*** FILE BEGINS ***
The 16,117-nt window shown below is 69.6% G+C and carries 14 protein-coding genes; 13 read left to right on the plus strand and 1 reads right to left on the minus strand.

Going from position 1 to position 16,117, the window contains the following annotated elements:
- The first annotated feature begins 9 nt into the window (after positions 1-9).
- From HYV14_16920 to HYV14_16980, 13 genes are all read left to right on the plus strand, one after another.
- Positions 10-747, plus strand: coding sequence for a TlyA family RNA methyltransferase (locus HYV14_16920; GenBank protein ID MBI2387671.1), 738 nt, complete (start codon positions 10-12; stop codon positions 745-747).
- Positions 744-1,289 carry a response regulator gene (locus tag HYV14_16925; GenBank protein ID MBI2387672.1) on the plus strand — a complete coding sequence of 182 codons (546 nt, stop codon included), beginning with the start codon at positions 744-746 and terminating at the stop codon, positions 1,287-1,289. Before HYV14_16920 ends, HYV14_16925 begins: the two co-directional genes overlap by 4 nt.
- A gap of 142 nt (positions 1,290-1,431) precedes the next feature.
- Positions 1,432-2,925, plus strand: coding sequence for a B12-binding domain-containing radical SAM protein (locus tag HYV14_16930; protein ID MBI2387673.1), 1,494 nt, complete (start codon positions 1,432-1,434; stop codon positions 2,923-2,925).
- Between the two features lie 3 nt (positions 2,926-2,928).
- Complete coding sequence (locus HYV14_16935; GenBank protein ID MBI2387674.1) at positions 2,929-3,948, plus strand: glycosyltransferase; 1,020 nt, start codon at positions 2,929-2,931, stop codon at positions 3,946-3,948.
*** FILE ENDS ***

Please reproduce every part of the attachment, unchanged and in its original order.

The 16,117-nt window shown below is 69.6% G+C and carries 14 protein-coding genes; 13 read left to right on the plus strand and 1 reads right to left on the minus strand.

Going from position 1 to position 16,117, the window contains the following annotated elements:
- The first annotated feature begins 9 nt into the window (after positions 1-9).
- From HYV14_16920 to HYV14_16980, 13 genes are all read left to right on the plus strand, one after another.
- Positions 10-747, plus strand: coding sequence for a TlyA family RNA methyltransferase (locus HYV14_16920; GenBank protein ID MBI2387671.1), 738 nt, complete (start codon positions 10-12; stop codon positions 745-747).
- Positions 744-1,289 carry a response regulator gene (locus tag HYV14_16925; GenBank protein ID MBI2387672.1) on the plus strand — a complete coding sequence of 182 codons (546 nt, stop codon included), beginning with the start codon at positions 744-746 and terminating at the stop codon, positions 1,287-1,289. Before HYV14_16920 ends, HYV14_16925 begins: the two co-directional genes overlap by 4 nt.
- A gap of 142 nt (positions 1,290-1,431) precedes the next feature.
- Positions 1,432-2,925, plus strand: coding sequence for a B12-binding domain-containing radical SAM protein (locus tag HYV14_16930; protein ID MBI2387673.1), 1,494 nt, complete (start codon positions 1,432-1,434; stop codon positions 2,923-2,925).
- Between the two features lie 3 nt (positions 2,926-2,928).
- Complete coding sequence (locus HYV14_16935; GenBank protein ID MBI2387674.1) at positions 2,929-3,948, plus strand: glycosyltransferase; 1,020 nt, start codon at positions 2,929-2,931, stop codon at positions 3,946-3,948.